It’s Time: Security as a Critical Component of Essential Broadband Infrastructure

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It’s time to treat security as a mission critical component of our essential broadband infrastructure. It’s time to have security lead everything we do; versus being overlaid as a reactive patch for problems and processes our current business and networks were never designed to manage.  Security isn’t just a network and security team responsibility; it is a C-suite responsibility. Security affects every sector—public and private— location, and person across the globe.

The evolution of networking and broadband has hit a critical juncture where legacy broadband enabled networks no longer efficiently, effectively, and affordably scale to serve the cloud-enabled world we live in. From inception, security was never a design requirement. Today, we are all in the cloud, whether we realize it or not, and the resultant data sprawl will continue to exponentially outpace the technology and people we are able to throw at it. Think MS Office 365, Google Suite, and Salesforce just for starters, then add social media and other operational, specialized development, or Internet of Things (IoT) tools served up as Software as a Service (SaaS) apps via the cloud. We live in a world where reactive policy management, inconsistent patching, and Virtual Private Network (VPN) routing activities are no longer sufficient to provide effective network security. 

A Business Team Exercise Challenge 

If you agree that security is a mission critical priority, I offer up the following Security Adjective Exercise (SAE) for your entire executive team.

In this SAE, and starting with your vision and mission itself, create a list of the services and promises your company or organization provides. And for the overachievers in the group, go a step further, and have your department heads do the same. Then go back and insert “Secure” as an adjective in front of each service, value or promise. Examples of before consideration include: 

  • <Secure> Broadband connectivity, services 
  • <Secure> Emergency management & disaster response
  • <Secure> Critical infrastructure design, support, services
  • <Secure> Public transportation 
  • <Secure> On-site/Remote workforce development and training
  • <Secure> On-site/Remote education
  • <Secure> Healthcare, telehealth programs and services
  • <Secure> Internet of Things
  • <Secure> Backup, archival and restoration

As a group, read them aloud, discuss, and discover new meanings that might reveal themselves. How has adding security as an adjective re-engineered or affected all that you do or need to do every day because of its addition? And when removed how does that in turn affect your organization, priority or project analysis? I believe this exercise and analysis should be happening across every sector and division of your organization.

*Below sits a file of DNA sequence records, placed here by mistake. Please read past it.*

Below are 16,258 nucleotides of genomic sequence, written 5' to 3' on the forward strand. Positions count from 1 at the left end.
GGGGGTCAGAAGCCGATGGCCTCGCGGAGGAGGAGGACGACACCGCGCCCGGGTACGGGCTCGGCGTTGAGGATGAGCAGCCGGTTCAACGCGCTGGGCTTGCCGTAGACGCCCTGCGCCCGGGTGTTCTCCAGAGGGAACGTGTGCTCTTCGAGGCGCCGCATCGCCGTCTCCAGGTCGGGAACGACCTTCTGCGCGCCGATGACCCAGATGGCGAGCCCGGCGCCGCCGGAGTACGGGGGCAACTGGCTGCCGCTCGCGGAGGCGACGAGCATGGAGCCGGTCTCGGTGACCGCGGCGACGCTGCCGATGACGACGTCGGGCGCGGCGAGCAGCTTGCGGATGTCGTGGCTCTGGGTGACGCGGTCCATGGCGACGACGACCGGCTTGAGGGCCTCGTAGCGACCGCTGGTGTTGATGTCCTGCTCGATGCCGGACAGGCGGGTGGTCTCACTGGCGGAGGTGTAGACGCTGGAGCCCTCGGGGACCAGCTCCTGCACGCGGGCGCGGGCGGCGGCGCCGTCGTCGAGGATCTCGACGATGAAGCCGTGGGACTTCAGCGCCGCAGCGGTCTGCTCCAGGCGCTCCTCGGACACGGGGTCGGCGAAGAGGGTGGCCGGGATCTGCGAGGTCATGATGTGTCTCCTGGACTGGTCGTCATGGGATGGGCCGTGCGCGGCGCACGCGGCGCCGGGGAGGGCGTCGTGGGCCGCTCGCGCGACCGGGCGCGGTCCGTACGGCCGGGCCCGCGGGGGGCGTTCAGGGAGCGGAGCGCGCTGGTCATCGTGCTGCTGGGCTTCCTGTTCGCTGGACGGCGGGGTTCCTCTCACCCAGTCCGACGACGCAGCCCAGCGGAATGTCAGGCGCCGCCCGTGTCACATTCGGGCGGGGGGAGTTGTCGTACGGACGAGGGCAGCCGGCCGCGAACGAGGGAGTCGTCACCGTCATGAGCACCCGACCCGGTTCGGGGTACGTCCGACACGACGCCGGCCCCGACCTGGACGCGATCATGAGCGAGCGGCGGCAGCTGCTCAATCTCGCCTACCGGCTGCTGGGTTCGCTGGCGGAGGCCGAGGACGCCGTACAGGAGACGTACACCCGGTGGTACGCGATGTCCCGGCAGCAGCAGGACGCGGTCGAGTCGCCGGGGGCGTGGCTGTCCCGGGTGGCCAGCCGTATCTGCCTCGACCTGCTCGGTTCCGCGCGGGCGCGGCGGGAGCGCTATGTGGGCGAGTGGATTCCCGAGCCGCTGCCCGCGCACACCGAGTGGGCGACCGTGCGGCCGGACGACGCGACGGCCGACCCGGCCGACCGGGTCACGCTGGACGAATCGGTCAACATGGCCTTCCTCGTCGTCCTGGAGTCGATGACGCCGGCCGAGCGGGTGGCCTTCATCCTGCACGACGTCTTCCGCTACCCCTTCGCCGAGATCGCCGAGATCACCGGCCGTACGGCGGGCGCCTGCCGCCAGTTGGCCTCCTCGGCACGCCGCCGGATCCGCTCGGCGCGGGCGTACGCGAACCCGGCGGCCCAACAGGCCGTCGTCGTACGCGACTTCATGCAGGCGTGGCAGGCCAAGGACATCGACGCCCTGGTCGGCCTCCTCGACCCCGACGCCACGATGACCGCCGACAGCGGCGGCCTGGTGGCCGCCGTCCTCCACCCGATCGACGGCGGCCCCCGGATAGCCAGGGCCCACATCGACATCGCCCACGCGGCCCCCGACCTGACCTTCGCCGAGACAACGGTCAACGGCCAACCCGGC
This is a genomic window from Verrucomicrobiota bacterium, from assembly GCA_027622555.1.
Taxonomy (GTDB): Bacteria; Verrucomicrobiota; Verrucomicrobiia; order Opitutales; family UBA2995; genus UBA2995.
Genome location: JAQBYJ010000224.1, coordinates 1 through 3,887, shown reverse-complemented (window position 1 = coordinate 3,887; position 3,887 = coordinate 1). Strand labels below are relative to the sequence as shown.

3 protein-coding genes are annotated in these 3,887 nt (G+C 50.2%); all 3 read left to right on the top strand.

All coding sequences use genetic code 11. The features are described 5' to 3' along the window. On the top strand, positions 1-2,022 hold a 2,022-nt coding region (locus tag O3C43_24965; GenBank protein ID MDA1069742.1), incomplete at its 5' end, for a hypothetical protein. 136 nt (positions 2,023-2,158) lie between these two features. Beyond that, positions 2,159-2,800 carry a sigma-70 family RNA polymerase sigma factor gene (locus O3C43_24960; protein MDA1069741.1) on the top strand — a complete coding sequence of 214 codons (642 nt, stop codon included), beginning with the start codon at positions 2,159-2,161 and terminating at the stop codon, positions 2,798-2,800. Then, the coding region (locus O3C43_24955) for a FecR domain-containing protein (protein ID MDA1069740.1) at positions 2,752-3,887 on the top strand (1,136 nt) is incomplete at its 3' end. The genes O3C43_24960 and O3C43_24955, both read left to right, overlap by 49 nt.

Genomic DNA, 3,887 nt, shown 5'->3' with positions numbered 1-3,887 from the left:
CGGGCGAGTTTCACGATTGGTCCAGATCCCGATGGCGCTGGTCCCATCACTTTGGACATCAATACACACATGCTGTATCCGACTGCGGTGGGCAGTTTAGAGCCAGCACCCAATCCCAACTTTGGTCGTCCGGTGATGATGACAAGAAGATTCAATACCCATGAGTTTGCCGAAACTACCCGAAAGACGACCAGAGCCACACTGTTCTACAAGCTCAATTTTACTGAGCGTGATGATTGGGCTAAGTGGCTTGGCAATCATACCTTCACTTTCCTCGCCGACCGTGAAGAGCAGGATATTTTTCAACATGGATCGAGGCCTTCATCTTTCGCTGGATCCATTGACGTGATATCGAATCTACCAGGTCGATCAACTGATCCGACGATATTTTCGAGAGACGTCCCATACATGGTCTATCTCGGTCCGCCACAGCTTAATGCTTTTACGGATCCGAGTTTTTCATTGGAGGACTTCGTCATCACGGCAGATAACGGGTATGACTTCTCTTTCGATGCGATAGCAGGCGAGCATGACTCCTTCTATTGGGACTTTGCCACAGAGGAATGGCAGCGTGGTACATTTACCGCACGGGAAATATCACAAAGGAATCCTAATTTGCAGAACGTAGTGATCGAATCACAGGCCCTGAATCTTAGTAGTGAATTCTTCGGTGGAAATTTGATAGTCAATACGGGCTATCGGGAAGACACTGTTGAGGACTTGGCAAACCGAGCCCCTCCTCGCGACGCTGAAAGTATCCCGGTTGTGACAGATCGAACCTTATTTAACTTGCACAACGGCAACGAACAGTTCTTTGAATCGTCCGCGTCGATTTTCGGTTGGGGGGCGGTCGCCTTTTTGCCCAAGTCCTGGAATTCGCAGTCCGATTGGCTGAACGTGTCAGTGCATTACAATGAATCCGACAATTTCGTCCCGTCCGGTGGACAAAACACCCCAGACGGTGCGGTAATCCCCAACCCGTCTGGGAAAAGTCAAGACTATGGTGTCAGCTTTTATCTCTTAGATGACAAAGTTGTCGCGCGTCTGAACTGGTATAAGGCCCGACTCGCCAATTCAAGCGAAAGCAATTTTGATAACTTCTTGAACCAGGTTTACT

Cybersecurity is a shared responsibility

Currently, cybersecurity and networking are separate industries, departments, budgets and SIC codes; isolated in strategies, models and even funded separately by federal programs and initiatives. The fundamental tenants of cybersecurity should be a shared responsibility model where user and provider share in their part and role for the benefit of all. 

Potential questions to raise for the greater broadband community are: 

  • What level of security should ISPs design and incorporate into their services, and what should they have available for added services?
  • What role should ISPs play in educating their customers on security best practices (use, shared responsibility, support etc.)
  • How can federal and state funded broadband expansion efforts be better used, integrated into, and coordinated to build out the required secure next-generation cloud network models that will expedite cloud-transformation efforts?

Billions of federal dollars are flowing into states from the Department of Homeland Security (DHS) and the National Telecommunications and Information Administration (NTIA) to address these changing needs and security concerns. Unfortunately, these newly created programs are leaving organizations and tribal/communities responsible for developing/designing or trying to meet their cybersecurity concerns but often they lack the knowledge, ability and resources to do so.

As a cybersecurity professional specializing in the public sector, I am concerned that if we don’t all start to bring security to the forefront of our strategic planning and investments, we will be missing the mark of our missions to improve quality of life for all with access to secure quality broadband.

Kim Lamb Gast

Regional Sales Manager, PacNW & Rockies

Next-Gen Cloud Security Stack, CAP/ TIC 3.0/ ZTNA/ SSE MQ leader, the foundation to SASE

Photo By Matthew Henry On Unsplash

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